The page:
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A Chinese woman criticized the Chinese Communist Party on Twitter. Now she’s disappeared.

Silenced.
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The plight of a Chinese woman who recently briefly found her voice on Twitter only to be silenced again at once shows the extent of control the country’s authorities exert over their population, and the harm that constant surveillance can inflict on an individual.

Dong Yaoqiong’s troubles started in July 2018, when she protested against China’s Communist Party (CCP) by pouring ink on a poster depicting President Xi Jinping and live streamed the whole thing on Twitter. She was working as a real estate agent in Shanghai at the time.

Since then, until this December, she has reportedly been detained on three different occasions, twice in psychiatric hospitals where she was forced to take medication for alleged mental issues.

Declaring “enemies of the state” as mentally unstable and locking them up in hospitals rather than prisons is an old-school communist method which, judging by these reports, still survives in China.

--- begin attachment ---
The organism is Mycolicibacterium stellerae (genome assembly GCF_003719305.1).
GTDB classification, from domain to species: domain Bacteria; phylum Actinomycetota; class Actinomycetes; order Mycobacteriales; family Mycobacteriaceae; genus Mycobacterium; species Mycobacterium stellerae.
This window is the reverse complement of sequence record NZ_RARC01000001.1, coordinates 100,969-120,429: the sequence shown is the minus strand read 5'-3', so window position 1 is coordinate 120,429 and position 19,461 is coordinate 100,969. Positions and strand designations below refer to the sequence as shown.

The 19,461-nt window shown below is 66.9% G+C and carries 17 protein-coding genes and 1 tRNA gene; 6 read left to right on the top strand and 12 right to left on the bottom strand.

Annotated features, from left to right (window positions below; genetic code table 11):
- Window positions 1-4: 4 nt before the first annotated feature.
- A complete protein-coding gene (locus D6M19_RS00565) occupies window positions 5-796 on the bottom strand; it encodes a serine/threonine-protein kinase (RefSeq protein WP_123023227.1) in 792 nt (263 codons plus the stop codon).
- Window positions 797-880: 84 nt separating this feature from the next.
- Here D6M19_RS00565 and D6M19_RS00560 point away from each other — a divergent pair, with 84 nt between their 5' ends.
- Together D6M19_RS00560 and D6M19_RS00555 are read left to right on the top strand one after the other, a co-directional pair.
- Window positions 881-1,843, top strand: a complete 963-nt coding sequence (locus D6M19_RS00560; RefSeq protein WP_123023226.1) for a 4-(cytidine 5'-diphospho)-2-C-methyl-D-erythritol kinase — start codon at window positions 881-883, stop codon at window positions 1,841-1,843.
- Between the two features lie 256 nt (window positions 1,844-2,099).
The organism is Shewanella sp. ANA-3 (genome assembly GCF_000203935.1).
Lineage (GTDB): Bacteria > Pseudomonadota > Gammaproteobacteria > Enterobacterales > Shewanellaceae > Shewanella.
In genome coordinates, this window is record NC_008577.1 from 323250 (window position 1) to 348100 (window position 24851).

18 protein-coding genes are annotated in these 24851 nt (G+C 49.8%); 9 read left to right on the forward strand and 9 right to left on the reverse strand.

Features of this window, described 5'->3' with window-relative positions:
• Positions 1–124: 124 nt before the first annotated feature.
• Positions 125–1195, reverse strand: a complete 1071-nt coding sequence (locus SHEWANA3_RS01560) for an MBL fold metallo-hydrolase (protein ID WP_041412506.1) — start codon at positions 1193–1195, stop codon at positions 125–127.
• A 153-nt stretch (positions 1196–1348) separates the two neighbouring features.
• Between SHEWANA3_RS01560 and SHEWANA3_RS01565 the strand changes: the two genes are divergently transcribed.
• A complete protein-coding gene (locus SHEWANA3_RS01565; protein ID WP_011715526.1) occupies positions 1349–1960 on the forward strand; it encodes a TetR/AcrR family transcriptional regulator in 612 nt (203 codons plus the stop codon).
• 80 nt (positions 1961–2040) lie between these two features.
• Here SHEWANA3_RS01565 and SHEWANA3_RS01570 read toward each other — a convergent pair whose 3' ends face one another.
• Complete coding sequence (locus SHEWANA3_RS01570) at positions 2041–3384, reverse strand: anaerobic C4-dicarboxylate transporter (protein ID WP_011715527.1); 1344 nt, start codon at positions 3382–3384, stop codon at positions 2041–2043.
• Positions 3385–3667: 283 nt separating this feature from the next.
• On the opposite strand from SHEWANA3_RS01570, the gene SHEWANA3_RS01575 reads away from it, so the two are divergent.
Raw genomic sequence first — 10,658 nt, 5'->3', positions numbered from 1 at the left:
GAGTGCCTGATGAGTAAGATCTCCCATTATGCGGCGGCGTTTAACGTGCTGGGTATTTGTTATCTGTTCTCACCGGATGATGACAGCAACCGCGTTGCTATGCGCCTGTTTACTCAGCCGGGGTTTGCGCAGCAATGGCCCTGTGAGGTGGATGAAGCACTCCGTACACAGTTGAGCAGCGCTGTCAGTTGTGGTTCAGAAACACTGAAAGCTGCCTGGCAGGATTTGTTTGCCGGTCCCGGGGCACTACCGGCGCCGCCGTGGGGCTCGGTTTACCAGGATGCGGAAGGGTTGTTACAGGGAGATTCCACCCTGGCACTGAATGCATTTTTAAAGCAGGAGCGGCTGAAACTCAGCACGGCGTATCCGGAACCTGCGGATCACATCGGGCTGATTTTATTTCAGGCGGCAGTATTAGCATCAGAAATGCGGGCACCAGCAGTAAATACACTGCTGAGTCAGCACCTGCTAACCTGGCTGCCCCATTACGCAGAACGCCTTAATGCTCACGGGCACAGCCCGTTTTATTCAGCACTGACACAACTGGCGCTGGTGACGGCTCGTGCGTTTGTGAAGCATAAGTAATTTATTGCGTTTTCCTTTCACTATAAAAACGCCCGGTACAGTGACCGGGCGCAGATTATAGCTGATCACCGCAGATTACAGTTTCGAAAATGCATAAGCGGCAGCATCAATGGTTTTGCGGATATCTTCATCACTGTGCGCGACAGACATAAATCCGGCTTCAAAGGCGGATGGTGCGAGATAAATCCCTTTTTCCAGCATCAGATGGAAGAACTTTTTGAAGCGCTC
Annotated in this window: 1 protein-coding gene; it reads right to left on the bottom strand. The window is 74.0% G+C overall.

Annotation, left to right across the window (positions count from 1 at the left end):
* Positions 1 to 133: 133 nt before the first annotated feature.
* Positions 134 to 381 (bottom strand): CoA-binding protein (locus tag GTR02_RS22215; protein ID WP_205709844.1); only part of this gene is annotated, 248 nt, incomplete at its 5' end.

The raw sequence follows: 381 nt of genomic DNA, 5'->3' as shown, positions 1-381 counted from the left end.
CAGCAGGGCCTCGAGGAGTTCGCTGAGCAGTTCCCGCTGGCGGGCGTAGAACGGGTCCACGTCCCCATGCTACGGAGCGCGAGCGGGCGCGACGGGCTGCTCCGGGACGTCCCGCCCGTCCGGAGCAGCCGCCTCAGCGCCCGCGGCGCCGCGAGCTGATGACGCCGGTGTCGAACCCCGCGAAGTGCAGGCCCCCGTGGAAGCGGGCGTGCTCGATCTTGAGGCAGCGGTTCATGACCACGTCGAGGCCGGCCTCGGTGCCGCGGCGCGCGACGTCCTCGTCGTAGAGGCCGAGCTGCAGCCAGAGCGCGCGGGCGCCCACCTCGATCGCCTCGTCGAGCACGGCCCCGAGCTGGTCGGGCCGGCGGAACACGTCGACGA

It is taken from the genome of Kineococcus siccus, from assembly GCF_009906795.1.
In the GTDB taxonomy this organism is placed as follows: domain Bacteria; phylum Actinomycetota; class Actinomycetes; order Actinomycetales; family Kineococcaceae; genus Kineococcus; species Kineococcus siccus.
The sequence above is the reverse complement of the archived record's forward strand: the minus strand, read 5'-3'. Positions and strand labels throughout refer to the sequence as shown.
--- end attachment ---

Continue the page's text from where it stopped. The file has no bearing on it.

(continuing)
In this way, people accused of thought or speech crime can be punished without being put on trial that could invite further embarrassment for the authorities.

In Dong’s case, the “ruling” in 2018 was that she had “attacked” state leaders and according to western media sources she was administered psychiatric treatment in a hospital in Hunan. After being released in November of last year, Dong was once again detained in a psychiatric institution and medicated, before being released in May.

According to her father, who spoke for the Human Right Network in September, this ordeal affected her personality, turning her from “the lively and cheerful young woman” into one who is “reserved, nervous and despondent.”

Finally, on November 30, Dong decided to return to Twitter with a video that has since been deleted, saying that she is not mentally ill, but is on the verge of a breakdown due to the CCP persecution and surveillance.

“I decided to tweet now because I’m not afraid of them anymore. If they put me in a (psychiatric) hospital again, no problem; and if I’m stuck there for the rest of my life, then so be it,” she said.

In three comments she also posted on the social network, she accused top Chinese officials of coming after her with the might of the entire state, and said she was previously kept in the hospital for no reason and against her will.

That was the last anyone heard of Dong on Twitter, while Radio Free Asia speculates she has been detained once again.

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